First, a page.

Final Week of DSV
By Jonathan Stern
The final week of the program was no gradual ease into the finish.
On Monday, we had class in the morning, visited Pamela Hawley at the ImpactHub in the afternoon, and attended the Giants’ baseball game that evening. The view from our seats was tremendous—we sat a few stories up from home plate, high enough to see over the outfield walls and onto the Bay, where the liners were in no apparent rush and were cruising by at a snail’s pace, a speed perhaps the result of their navigators’ being—like me—totally absorbed by the colors of the sunset. It was also the case that the weather was a tad chilly. And further the case that it didn’t seem to matter, for a number of people went anyway to the Dreyer’s ice cream stand and brought back to their seats some of the heartiest bowls of ice cream I have seen in a while.
After the first inning of the game, Bill Schlough, the team’s CIO, appeared a couple rows below us hoisting a large Duke ‘D’! He led us down into one of the stadium’s conference rooms, where we visited with him for the next five innings of the ballgame. I remember thinking the whole time—what an energetic and passionate fellow! I spoke to a number of students about his presentation afterwards, and we all found it one of our favorites. The first thing he did was pass around his most recent World Series ring for us to try on. It was dazzling and beautiful, but it really was a quite heavy thing to try to have on one’s finger. Then he spoke on his experiences at the Olympics, on how the MLB is working to remain relevant, and on the prospects of new statistics in baseball. Soon, he claimed, we will be able to track outfielders’ routes to pop-flies, and with such numbers, will be able to know which outfielders most consistently take the most efficient path to the ball.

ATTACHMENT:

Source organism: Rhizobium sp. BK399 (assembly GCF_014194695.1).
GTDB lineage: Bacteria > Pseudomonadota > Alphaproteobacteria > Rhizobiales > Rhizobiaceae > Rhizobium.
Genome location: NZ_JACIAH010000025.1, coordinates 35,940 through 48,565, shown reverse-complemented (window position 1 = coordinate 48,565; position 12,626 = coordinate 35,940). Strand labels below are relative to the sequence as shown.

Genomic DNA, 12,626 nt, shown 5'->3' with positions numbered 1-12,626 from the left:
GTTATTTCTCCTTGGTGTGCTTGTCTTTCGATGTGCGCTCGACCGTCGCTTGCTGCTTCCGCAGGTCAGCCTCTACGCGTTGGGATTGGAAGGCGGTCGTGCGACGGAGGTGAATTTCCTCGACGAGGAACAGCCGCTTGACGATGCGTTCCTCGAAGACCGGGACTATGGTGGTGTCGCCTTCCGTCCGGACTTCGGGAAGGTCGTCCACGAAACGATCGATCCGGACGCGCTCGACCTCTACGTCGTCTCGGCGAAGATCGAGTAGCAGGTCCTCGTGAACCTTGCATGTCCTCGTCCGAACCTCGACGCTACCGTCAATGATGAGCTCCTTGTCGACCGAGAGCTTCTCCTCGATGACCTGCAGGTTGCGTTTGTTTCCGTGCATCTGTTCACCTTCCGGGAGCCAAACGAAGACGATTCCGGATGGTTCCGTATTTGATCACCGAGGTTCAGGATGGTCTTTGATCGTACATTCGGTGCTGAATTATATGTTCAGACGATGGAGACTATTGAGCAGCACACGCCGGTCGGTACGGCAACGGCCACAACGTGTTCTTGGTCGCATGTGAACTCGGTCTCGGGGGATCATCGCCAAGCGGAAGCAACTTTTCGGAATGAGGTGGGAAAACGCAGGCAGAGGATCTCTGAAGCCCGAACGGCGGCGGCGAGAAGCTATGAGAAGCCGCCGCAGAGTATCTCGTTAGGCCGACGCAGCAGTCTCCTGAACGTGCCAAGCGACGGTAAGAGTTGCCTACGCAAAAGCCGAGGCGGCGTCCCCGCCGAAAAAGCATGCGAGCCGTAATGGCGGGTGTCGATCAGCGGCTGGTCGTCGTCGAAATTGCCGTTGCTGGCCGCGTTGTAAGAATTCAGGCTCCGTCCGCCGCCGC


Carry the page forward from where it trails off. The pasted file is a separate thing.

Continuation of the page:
After the meeting, we returned to our seats to watch another inning but unfortunately had to leave soon after. It was a busy week, as I remarked above, and it was important to get back to Mountain View as soon as possible because we had a huge case study on Apple to read for Tuesday—and most of us hadn’t even started.
Tuesday and Wednesday found us writing our final papers, combining and pulling from everything we had been taught that month. On Wednesday night, I stayed awake working to finish it until well after my ordinary bedtime. But I was not up all alone. Matt and Joe, on realizing that only two days remained to finish off all of their uneaten pancake batter, decided to throw a make-shift midnight pancake breakfast. I ate my share, as the pancakes were very good, but there was such a quantity of batter to start with that we hardly even made a dent in the supply!
Thursday was the last day of the program. One of my favorite moments of the month occurred at the end of our final class, when Professor Christensen offered his closing remarks—advice and personal stories. It was honest, surpassingly wise, thoughtful and deliberate, and powerful. We gave him as a gift at our final dinner a few pairs of elaborately patterned socks. Asked whether they would go with any of his suits, Christensen replied: “I don’t know if you’ve noticed, but it doesn’t really matter.”